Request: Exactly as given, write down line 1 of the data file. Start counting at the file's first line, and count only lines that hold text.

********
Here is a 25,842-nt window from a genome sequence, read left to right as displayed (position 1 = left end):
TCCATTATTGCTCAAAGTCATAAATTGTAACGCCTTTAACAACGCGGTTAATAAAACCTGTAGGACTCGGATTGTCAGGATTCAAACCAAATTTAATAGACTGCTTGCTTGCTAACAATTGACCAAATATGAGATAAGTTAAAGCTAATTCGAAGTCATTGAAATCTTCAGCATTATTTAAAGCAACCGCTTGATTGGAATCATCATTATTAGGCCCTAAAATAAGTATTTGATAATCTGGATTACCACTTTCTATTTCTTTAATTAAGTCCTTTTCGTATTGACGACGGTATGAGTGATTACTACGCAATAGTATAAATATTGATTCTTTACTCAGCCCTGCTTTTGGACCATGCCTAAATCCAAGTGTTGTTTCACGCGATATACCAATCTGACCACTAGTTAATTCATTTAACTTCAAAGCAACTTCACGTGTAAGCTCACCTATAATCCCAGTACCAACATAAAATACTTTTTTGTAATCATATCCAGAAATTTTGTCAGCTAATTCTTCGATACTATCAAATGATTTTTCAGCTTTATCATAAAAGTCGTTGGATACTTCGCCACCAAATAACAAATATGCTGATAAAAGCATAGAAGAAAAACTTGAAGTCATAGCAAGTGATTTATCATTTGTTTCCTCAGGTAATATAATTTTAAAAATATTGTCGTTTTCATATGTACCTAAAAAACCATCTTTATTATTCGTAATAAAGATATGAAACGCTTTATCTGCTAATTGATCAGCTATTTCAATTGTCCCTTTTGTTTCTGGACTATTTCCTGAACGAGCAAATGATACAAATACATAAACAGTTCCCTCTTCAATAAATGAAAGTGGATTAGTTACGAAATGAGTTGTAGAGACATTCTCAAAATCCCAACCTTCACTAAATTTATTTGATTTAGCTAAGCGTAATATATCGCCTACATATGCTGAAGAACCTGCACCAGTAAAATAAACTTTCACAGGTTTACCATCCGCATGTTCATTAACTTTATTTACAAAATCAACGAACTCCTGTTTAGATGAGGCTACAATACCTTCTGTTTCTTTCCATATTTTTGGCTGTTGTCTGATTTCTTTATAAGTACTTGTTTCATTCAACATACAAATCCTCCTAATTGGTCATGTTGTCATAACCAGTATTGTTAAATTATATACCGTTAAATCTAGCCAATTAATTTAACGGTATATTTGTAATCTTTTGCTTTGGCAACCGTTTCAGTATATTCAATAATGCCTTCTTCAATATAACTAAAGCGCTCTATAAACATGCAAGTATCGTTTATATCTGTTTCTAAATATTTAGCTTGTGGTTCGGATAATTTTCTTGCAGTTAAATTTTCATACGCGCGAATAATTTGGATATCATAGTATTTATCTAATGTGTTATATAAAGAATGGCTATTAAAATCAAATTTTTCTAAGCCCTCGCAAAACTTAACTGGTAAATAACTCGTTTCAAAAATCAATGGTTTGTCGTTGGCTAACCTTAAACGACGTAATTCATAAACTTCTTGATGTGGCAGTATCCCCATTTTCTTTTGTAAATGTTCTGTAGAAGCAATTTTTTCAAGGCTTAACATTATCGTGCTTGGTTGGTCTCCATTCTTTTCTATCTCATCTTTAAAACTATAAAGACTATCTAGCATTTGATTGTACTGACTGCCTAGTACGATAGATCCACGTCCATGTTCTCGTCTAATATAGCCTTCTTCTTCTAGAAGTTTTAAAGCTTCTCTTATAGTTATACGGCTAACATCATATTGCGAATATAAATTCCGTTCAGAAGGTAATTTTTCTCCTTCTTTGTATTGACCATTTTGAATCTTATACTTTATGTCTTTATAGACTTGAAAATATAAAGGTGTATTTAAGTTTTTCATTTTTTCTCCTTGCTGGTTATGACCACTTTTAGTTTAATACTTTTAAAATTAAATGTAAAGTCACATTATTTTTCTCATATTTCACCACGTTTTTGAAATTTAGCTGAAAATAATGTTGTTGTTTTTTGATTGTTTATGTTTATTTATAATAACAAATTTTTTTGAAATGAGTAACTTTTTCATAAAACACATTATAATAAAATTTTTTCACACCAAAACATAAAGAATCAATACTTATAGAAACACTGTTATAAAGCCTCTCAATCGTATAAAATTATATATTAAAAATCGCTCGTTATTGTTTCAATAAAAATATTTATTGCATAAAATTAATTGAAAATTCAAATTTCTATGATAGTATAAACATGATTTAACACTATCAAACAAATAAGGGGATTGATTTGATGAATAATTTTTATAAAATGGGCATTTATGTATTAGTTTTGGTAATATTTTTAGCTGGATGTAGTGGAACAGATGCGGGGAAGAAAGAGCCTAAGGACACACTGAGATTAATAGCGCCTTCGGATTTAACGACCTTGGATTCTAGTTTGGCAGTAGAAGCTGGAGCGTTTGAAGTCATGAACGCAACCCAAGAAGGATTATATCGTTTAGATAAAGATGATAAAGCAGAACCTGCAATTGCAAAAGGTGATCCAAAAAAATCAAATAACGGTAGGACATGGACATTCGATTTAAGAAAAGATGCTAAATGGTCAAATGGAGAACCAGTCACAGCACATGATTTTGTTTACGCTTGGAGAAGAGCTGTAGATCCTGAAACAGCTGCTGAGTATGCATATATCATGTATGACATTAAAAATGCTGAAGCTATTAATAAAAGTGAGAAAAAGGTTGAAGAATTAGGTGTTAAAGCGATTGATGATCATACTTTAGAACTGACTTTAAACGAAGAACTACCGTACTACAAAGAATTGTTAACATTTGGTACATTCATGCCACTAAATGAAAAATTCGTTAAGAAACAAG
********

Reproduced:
Here is a 25,842-nt window from a genome sequence, read left to right as displayed (position 1 = left end):